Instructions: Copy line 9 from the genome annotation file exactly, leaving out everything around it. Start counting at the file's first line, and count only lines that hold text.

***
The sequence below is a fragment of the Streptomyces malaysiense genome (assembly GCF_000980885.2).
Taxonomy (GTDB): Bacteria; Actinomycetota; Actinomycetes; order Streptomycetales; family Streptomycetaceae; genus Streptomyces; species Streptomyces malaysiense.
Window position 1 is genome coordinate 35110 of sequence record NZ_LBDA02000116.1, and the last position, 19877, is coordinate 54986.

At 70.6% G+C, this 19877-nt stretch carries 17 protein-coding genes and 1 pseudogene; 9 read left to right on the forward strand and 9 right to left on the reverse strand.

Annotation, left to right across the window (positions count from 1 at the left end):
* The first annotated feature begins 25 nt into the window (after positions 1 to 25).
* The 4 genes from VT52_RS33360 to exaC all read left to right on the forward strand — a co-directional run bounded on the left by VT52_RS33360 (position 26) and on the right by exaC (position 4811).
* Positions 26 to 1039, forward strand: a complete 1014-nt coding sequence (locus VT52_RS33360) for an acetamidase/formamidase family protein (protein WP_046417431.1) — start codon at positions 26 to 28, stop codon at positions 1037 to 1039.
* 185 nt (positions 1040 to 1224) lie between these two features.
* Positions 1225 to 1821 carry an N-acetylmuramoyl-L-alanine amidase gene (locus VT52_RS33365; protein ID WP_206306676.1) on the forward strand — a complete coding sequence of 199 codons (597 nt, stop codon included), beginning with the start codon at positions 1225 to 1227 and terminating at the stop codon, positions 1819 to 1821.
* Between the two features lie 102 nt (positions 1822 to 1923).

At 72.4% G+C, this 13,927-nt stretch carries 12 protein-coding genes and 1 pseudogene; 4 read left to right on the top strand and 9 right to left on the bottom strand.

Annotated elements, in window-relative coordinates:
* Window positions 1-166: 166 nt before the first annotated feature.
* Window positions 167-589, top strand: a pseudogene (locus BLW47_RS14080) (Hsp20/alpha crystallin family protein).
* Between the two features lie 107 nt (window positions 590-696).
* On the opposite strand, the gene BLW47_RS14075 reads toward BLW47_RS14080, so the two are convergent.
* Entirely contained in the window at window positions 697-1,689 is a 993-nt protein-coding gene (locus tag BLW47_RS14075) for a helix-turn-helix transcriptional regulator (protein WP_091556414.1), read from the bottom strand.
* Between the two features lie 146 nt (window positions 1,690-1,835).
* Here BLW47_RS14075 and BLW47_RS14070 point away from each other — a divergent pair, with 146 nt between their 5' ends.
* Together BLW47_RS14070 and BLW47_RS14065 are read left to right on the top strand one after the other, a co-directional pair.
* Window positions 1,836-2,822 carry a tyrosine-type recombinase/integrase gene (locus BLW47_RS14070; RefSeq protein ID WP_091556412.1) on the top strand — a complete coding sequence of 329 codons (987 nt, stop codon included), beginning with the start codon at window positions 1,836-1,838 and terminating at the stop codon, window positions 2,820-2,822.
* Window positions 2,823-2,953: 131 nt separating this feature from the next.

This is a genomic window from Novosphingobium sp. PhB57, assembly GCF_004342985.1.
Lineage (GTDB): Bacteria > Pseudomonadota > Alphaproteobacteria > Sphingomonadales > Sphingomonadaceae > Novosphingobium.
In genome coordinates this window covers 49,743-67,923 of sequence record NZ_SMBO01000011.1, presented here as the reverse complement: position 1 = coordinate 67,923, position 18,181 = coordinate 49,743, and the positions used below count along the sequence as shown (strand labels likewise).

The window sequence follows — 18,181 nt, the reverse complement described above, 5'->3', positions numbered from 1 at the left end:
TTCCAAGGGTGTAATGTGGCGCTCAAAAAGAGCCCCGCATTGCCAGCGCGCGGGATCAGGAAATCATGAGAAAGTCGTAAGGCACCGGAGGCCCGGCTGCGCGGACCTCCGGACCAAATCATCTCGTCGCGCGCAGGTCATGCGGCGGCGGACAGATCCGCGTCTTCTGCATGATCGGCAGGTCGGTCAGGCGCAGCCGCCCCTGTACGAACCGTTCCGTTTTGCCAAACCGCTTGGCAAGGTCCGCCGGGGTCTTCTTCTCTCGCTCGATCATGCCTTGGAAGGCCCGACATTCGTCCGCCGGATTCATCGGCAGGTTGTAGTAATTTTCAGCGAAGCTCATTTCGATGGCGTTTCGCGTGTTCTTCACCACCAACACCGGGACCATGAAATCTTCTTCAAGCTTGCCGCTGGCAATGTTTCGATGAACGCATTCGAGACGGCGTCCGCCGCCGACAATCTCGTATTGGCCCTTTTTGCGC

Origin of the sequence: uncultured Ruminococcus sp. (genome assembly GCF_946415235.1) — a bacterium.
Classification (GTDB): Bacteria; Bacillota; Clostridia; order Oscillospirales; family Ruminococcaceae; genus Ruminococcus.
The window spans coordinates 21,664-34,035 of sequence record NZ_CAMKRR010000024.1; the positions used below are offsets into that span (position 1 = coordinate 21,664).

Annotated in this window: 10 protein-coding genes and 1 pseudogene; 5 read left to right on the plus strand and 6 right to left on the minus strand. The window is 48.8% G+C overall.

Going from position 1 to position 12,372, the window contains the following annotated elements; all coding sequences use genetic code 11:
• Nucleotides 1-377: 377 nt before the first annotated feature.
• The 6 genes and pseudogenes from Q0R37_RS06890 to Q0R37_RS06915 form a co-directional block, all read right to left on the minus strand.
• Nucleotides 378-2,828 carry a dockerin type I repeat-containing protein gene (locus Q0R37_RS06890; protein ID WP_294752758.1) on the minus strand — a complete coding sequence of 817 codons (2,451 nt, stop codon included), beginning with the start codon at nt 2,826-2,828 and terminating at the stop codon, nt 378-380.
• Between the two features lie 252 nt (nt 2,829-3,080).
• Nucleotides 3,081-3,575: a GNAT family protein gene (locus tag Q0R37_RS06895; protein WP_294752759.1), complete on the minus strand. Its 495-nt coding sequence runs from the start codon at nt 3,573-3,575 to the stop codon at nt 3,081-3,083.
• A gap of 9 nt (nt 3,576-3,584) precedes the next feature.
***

* 185 nt (positions 1040 to 1224) lie between these two features.